Sponsored byInstitute for the HumanitiesSimon Fraser University
Frederick Wiseman and Titicut Follies

Frederick Wiseman

Frederick Wiseman has made 34 documentary films in his career. His most recent work, State Legislature, was broadcast on PBS in June 2007. Mr. Wiseman also completed La Dernière Lettre, a fiction film which debuted to acclaim at the Cannes Film Festival in 2002. The story of a Russian Jewish doctor caught in a small city in the Ukraine as it is overtaken by the Germans, it is her recounting of her life and her experiences in a final letter to her son. Titicut Follies, made in 1967 and banned for nearly 25 years, gave audiences a shocking look inside an asylum for the criminally insane. Wiseman’s other films have shown the inner workings of society’s institutions, from High School to Basic Training, Hospital, Public Housing, and Welfare. Mr. Wiseman has also directed for the theater, including a North American Tour of La Dernière Lettre in 2001, as well as productions at the American Repertory Theatre and the New York Theatre Workshop. His work in film has earned him three Emmy Awards, a MacArthur Prize Fellowship, and the Irene Diamond Lifetime Achievement Award from Human Rights Watch. He was awarded the Dan David Prize in 2003. He was also the third director ever to be inducted into the American Academy of Arts and Letters, sharing company with Woody Allen and Martin Scorcese.

Lawyer, man of culture, and moralist, Mr. Wiseman has spent more than 30 years analyzing American culture and institutions. His unusual work consists of subtle observations and questioning, aiming toward a greater understanding of the human condition. Producing roughly one film per year, Frederick Wiseman has created a corpus of work chronicling the story of the Western world. His films depict the conformity, inequality, and both recognized and unacknowledged social rigidness of American society while also providing an incisive perspective on democracy.

Titicut Follies

Titicut Follies, released in 1967, is a stark and graphic portrayal of the conditions that existed at the State Prison for the Criminally Insane at Bridgewater, Massachusetts. Titcut Follies documents the various ways the inmates are treated by the guards, social workers and psychiatrists.

“It is a stark film and the most realistic and honest statement that I have seen on the mental hospital.”
— Morris S. Schwartz, Gryzmish Professor of Human Relations, Brandeis University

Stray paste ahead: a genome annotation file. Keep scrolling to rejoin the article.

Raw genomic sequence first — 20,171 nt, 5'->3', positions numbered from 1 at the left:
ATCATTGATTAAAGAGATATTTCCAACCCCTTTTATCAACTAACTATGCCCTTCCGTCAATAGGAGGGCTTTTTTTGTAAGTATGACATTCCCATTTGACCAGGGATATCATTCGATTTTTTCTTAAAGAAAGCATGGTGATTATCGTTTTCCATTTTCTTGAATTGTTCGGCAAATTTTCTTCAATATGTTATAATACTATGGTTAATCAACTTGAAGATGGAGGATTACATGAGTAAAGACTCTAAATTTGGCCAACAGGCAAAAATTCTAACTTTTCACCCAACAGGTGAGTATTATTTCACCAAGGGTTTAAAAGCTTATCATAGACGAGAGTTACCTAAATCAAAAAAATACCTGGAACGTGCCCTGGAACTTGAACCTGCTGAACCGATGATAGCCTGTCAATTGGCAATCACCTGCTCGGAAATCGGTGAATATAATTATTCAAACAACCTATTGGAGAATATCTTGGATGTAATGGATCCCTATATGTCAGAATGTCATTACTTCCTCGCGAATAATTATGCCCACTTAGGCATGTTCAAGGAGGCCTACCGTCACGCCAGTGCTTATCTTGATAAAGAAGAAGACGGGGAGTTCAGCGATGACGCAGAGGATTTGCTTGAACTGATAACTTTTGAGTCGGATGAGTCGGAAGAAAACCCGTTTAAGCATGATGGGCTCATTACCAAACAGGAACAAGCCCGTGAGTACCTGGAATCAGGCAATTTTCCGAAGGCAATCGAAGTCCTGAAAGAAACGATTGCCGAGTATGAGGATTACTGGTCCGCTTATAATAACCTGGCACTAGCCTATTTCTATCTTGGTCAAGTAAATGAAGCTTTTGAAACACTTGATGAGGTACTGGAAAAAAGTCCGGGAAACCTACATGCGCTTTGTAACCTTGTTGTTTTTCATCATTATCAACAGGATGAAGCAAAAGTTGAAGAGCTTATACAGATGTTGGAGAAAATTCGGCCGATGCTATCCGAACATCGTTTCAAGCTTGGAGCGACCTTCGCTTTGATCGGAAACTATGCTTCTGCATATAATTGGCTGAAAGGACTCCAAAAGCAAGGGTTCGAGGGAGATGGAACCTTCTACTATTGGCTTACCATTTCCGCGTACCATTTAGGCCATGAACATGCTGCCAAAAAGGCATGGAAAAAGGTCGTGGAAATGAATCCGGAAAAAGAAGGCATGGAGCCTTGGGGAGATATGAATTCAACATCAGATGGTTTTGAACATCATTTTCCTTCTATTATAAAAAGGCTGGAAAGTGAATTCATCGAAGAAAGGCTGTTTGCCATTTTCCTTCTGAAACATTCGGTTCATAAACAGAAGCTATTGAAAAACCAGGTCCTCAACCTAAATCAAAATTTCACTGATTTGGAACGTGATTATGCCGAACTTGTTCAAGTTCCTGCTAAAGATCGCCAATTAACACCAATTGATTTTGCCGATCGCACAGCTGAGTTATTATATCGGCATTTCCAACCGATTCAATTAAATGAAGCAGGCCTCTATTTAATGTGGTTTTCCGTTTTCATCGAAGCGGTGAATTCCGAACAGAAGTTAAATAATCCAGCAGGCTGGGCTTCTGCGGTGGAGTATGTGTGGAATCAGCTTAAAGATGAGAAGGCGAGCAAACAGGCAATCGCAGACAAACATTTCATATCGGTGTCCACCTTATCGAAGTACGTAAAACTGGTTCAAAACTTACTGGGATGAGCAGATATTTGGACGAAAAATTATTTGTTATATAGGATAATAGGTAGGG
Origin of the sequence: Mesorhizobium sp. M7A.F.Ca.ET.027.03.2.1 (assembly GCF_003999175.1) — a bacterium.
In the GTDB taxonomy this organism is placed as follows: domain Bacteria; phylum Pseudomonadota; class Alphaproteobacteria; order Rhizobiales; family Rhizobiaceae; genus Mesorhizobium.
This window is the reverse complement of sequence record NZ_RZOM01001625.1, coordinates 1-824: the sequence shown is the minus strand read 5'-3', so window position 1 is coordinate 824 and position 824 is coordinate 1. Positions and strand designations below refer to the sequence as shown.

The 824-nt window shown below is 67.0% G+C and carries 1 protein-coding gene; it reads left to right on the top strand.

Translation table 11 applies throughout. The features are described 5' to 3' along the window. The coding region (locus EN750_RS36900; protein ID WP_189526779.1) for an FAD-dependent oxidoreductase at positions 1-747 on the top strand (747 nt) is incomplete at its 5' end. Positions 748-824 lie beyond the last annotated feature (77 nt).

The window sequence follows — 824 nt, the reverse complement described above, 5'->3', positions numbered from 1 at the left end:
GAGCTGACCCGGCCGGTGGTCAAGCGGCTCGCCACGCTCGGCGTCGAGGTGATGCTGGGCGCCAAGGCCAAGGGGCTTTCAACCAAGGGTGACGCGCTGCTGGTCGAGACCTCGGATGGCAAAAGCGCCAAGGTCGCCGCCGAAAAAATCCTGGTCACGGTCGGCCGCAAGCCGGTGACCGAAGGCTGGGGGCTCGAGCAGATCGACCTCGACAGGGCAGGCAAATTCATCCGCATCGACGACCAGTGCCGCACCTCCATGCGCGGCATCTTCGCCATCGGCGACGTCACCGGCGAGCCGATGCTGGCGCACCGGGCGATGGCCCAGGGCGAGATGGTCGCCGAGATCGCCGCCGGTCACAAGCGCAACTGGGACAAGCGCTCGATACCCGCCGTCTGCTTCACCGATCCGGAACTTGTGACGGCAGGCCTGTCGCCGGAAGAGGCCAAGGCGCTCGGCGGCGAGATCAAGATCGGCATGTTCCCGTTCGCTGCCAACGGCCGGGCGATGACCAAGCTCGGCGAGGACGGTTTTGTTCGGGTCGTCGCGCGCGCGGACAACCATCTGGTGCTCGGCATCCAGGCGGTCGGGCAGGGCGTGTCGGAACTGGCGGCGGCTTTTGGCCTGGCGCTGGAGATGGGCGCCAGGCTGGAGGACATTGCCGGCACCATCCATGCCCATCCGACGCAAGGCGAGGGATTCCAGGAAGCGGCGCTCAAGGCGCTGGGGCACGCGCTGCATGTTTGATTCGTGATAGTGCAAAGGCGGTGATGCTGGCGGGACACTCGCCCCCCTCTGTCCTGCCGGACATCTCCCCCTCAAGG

Titcut Follies is a documentary film that tells you more than you could possibly want to know — but no more than you should know — about life behind the walls of one of those institutions where we file and forget the criminal insane… A society’s treatment of the least of its citizens — and surely these are the least of ours — is perhaps the best measure of its civilization. The repulsive reality revealed in Titcut Follies forces us to contemplate our capacity for callousness.”
— Richard Schickel, Life

“After a showing of Titcut Follies the mind does not dwell on the hospital’s ancient and even laughable physical plant, or its pitiable social atmosphere. What sticks, what really hurts is the sight of human life made cheap and betrayed. We see men needlessly stripped bare, insulted, herded about callously, mocked, taunted. We see them ignored or locked interminably in cells. We hear the craziness in the air, the sudden outbursts, the quieter but stronger undertow of irrational noise that any doctor who has worked under such circumstances can only take for so long. But much more significantly, we see the ‘professionals’, the doctors and workers who hold the fort in the Bridgewaters of this nation, and they are all over...Titcut Follies is a brilliant work of art.”
— Robert Coles, The New Republic

Film stills

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Photo © 1967 Bridgewater Film Company Photo © 1967 Bridgewater Film Company Photo © 1967 Bridgewater Film Company

Photos ©1967 Bridgewater Film Company

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